She likes to see answers that convey an understanding of what the shelter does. “We look for somebody that seems to be realistic,” she says, preferring applicants who “recognize we can’t find every animal a home, but want to make them comfortable while they’re here.” Answers to the second question—”What do you have to offer?”—help Ratliff identify special skills the applicant may possess that might not be noted elsewhere on the application, such as an ability to work with farm animals. Additionally, the essay questions help Ratliff weed out candidates whose animal welfare philosophies don’t mesh well with those of the shelter, which services an area that’s still largely farmland. As she says, if applicants express strident viewpoints considered too extreme for the moderate atmosphere of Ratliff’s shelter, “they’re not going to fit in here.”
Ratliff receives about 200 applications each year and has found that answers to the essay questions also help her identify the public’s misconceptions. If she observes an erroneous idea about the shelter repeated frequently enough in a collection of applicant essays, she addresses that issue publicly—by calling reporters or issuing a press release to clarify the shelter’s policies and philosophies.
Certainly, everyone looks at employment dates to see how steadily an applicant has been employed. Frequent and recent job-hopping is an obvious red flag; however, early-career job-hopping followed by steady long-term employment might not be something to worry about. “If there’s been a big gap in their employment history, I’d want to know why,” says Jane McCall, executive director of the Dubuque Humane Society in Iowa. For example, she says, applicants could have stopped working to take care of a loved one or go back to school. Verifying such explanations is easy enough to do when making reference checks.
Conducting the Interview
If written applications are revealing, interviews are even more so, as long as they are conducted in a way that helps managers determine if an applicant is well-suited both for the job and the organization’s culture. The culture at the Humane Society of Carroll County is one in which everyone loves animals and works hard but also—and this is important—has a sense of humor and likes people. “I do believe you’ve got to be a good judge of character,” says Ratliff, who pays attention to the personalities of her staff and tries to hire people who will blend in with them.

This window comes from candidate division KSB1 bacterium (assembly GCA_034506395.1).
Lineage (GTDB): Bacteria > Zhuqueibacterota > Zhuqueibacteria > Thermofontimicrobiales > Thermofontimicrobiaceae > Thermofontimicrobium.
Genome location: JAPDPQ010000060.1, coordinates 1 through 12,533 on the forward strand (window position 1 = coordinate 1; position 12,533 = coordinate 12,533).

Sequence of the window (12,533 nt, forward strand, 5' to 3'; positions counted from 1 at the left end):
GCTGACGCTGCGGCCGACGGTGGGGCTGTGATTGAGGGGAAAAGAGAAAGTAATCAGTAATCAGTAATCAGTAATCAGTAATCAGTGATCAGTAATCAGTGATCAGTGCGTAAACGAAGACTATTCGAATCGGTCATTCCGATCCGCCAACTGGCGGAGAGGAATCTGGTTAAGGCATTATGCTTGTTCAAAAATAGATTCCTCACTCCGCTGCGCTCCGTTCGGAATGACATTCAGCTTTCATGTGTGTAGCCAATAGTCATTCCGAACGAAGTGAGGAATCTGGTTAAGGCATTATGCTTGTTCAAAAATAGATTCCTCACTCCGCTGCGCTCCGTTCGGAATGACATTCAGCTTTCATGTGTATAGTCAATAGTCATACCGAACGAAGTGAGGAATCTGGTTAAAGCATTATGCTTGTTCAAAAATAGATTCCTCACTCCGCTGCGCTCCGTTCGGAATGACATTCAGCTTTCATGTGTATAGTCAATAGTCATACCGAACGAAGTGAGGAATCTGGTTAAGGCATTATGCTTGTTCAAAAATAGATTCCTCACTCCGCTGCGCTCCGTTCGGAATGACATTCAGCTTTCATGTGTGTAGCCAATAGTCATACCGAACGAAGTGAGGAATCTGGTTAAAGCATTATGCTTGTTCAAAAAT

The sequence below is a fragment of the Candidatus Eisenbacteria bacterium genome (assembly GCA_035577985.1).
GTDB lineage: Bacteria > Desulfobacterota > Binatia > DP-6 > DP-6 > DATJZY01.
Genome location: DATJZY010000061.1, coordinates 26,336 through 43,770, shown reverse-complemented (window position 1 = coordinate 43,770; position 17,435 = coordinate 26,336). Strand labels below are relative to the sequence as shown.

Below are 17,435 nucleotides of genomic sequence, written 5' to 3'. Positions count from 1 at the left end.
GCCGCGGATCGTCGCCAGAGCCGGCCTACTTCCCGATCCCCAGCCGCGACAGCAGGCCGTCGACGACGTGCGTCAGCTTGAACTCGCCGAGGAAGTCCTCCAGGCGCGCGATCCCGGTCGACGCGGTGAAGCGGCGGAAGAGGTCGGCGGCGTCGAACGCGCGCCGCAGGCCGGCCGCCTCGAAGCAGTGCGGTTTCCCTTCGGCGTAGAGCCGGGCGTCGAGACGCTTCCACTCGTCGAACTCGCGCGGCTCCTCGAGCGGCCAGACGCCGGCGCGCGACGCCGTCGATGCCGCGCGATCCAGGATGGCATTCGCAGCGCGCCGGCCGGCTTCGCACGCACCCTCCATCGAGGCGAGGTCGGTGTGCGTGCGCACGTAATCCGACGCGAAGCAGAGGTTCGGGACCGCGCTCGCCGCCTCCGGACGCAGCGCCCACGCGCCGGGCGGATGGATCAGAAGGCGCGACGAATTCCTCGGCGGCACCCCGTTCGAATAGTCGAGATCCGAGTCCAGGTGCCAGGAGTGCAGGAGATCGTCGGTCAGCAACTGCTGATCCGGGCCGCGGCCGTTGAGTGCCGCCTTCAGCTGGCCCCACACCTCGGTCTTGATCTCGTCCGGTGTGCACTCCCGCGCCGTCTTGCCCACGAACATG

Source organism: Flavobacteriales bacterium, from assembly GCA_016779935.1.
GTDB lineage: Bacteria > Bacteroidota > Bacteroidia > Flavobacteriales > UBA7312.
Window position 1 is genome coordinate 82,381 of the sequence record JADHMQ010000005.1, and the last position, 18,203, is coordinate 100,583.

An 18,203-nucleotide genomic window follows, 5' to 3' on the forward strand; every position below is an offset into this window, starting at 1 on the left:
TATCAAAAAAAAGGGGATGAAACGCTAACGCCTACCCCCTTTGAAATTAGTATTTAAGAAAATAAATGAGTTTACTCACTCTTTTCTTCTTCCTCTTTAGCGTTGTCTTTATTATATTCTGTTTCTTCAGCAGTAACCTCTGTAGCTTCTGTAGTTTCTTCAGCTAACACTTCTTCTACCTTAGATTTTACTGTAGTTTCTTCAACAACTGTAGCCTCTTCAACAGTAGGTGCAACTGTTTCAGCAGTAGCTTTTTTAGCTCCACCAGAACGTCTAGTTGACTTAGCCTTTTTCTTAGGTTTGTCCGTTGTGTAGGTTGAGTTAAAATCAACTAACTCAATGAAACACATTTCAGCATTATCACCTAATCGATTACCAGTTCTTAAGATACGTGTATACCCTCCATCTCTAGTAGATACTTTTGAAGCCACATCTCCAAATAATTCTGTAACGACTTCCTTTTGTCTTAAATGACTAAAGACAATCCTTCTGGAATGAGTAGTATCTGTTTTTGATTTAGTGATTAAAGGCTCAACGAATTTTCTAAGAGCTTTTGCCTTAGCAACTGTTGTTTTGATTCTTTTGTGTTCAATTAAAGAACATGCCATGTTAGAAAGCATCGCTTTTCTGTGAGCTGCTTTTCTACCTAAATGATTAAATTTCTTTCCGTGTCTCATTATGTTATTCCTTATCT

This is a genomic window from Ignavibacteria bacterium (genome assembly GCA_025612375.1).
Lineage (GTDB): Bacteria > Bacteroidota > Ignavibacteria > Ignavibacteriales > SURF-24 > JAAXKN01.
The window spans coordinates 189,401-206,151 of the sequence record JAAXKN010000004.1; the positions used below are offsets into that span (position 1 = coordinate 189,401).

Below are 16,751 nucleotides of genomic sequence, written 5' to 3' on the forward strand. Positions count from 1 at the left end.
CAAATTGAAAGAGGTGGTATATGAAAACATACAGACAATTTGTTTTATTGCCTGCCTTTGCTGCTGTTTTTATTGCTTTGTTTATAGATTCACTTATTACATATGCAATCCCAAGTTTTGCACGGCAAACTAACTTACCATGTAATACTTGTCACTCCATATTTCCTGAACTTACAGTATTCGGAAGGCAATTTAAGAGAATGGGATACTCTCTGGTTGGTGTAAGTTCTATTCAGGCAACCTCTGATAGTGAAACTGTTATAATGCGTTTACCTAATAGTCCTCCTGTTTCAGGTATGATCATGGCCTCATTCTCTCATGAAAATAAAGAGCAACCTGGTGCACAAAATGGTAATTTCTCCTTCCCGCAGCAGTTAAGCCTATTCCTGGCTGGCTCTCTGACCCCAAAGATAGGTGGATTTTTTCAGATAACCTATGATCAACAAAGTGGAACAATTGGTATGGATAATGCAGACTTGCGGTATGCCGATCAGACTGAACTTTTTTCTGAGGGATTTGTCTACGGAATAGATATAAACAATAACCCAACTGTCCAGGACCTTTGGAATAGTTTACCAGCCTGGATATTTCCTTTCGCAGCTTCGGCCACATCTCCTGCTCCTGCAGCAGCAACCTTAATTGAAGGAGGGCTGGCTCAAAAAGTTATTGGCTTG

She judges an applicant’s personality not only by what he says but by his tone when saying it. If during the interview an applicant emphatically states, “I’d do this or that” or “I don’t put up with this,” then Ratliff thinks, “Fine, they can ‘not put up with it’ someplace else.” To her, such statements demonstrate inflexibility, something her shelter’s culture won’t tolerate.
If you want honest answers from applicants, Roman says, make them feel as comfortable as possible. Roman has found that simple gestures, such as offering them water, can help reduce their nervousness and lead to a more candid interview. Bob Downey consciously devotes the first five minutes of every interview to helping candidates feel comfortable. Instead of firing tough questions at them right from the start, he wades in with an explanation of the job followed by simple questions, such as “Do you have a valid driver’s license?” Although he will certainly verify the answers at some point following the interview, it never hurts to help candidates warm up with something easy.
For each position, Downey writes a list of interview questions tailored to determine if applicants have the traits necessary to excel in that position. For example, he asks applicants for animal care positions questions about animal body language, such as “How can you tell if a dog is about to bite or a cat is unhappy?” But when interviewing adoption counselor applicants, he takes a different tack, focusing less on animal care knowledge and more on communication skills: “What goes into making a good impression when talking on the phone?” he asks. He looks for answers that include: don’t let the phone ring too long before answering it, be friendly, and always be polite. “The more components they can put into the answer,” Downey says, “the better feeling I have that they could handle themselves on the phone.”
If you want to know whether an applicant will blow up at an angry caller, ask how she’s handled conflicts with customers in past jobs. Human resources professionals have found that past behavior is the best indicator of future behavior, so interview questions should be behavior-based. They should also be open-ended, requiring more than a one-word response.